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  • Writer's pictureWorld Half Full

Transgender Christians form their own church


Pakistan’s Christian transgenders — often mocked, abused and bullied — say they’ve finally found some peace and solace in a church of their own, reports AP.

The First Church of Eunuchs, as it’s called, is the only one for transgender Christians in Pakistan. “Eunuch” is a term often used for transgender women in South Asia, though some consider it derogatory. The church’s pastor and co-founder Ghazala Shafique says she chose it to make a point, citing at length verses from the Bible showing eunuchs were favoured by God.

In Pakistan’s largest city, Karachi, the church sits in the shadow of a towering brownstone cathedral, where they say they don’t feel welcome. “People look at us with eyes that are laughing at us,” says Nena Soutrey, a transgender woman whose life has been a series of beatings, bullying and abuse. “No one wants to sit near us and some even say we are an abomination. But we’re not. We are humans. We are people. What is wrong with us? This is who we are.”

While Christians and other religious minorities can often face discrimination and feel their place is tenuous, they can find support among themselves. It’s different for transgender women and men, who regardless of their faith, are often publicly bullied and humiliated or even face violence in deeply conservative Pakistan, even though the government has recognised them officially as a third gender. For transgender Christians it’s even worse: they are a minority within a minority in an overwhelmingly Muslim country and are the ones most often rejected. Often disowned by their families, they resort to begging and work as wedding dancers; some are often sexually abused and end up as sex workers.

At churches, they are told to sit at the back and sometimes told not to dress as a woman. Arzoo, a transgender woman, says in churches with separate women’s and men’s sections, she was bounced back and forth, told by the women to sit with the men and told by the men to sit with the women. “I found myself in such a confusing situation,” she adds. She also says she loved to sing the hymns or recite the Bible, but in churches she attended they asked her not to sing. “I don’t understand why they feel like this. We are human too, born of our parents. The way God created them, God also created us.”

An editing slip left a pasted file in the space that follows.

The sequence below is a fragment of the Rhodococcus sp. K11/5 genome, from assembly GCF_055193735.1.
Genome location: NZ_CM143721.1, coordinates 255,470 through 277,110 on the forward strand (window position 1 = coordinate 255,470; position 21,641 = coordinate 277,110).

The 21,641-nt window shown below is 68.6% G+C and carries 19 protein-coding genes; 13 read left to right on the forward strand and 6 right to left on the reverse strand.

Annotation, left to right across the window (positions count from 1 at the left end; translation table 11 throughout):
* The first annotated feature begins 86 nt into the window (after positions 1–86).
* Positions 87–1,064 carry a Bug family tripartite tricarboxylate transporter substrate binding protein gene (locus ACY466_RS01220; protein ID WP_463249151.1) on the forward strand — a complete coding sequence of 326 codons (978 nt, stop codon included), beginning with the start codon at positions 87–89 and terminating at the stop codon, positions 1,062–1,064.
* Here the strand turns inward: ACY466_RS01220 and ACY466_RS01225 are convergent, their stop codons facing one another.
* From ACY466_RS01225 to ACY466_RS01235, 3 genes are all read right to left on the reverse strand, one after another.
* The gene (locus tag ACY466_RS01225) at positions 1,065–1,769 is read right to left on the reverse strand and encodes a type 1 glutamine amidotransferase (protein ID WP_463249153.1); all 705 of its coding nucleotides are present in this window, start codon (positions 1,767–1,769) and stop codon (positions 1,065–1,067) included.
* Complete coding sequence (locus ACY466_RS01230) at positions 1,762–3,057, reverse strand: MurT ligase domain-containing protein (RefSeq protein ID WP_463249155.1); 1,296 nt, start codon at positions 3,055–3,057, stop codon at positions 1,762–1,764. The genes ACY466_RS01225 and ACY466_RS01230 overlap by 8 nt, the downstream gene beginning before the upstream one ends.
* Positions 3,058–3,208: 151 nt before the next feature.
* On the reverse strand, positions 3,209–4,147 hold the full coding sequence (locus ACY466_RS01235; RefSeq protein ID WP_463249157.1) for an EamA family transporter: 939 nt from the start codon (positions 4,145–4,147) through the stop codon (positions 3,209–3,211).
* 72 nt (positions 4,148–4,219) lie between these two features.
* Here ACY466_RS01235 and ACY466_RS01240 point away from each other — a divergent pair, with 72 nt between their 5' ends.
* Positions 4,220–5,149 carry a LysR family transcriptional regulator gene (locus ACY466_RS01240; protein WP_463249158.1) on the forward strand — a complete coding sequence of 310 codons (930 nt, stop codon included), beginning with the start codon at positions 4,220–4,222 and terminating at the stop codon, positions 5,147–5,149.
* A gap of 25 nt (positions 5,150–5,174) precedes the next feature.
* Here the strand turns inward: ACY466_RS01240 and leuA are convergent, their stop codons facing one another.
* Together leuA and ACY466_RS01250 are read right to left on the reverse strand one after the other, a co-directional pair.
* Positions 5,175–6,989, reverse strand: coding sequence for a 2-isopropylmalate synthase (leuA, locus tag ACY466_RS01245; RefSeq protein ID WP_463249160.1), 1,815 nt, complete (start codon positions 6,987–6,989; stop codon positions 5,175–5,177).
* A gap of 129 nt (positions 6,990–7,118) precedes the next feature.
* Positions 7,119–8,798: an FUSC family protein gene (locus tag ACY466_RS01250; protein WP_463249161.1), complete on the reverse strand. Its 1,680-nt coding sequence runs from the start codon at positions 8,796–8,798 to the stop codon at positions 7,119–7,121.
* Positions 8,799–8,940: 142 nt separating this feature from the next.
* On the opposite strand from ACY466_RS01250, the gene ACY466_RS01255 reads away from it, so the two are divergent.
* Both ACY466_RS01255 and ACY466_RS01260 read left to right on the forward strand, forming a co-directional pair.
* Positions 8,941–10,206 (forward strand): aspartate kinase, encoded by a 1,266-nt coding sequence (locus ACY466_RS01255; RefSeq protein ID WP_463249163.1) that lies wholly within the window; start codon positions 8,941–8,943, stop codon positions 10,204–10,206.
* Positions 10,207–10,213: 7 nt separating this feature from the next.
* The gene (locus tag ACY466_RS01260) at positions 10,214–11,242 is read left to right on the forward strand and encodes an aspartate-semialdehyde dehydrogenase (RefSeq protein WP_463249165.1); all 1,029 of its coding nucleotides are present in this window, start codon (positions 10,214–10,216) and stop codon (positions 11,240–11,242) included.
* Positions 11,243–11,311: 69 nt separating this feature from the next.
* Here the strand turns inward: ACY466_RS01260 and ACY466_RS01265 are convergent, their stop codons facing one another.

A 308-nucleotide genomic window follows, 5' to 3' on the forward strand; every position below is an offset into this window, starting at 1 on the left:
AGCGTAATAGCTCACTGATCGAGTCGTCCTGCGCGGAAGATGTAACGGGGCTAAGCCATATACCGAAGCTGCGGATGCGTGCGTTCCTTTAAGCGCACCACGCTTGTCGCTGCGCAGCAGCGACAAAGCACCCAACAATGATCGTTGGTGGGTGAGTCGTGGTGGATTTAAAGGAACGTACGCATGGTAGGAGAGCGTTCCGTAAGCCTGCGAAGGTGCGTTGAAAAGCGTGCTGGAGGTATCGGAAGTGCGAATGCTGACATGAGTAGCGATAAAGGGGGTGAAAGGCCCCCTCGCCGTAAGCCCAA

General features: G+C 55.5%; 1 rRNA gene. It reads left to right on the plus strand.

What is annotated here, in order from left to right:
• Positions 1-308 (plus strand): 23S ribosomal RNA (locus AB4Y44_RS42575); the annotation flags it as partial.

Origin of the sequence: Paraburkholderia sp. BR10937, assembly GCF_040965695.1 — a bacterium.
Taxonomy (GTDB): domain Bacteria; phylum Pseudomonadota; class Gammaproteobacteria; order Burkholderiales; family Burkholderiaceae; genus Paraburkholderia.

The church is set up in the courtyard outside Shafique’s home, in the same sprawling compound as the cathedral, protected by high walls and a steel gate. Brightly coloured carpets give warmth to the concrete yard; badly worn pale blue plastic chairs serve as pews. But there’s no mistaking the humble church belongs to them: A giant two-metre billboard emblazoned with a large cross proudly announces in English, “The First Church for Eunuchs.” While Shafique celebrates the nearly three-hour service, it’s the congregation that takes the lead.

Shafique, a rare female pastor in Pakistan, was first approached about starting the church by an unexpected advocate, a Muslim — Neesha Rao, Pakistan’s only transgender lawyer. Rao tells with pride how she begged on the streets for ten years to put herself through law school.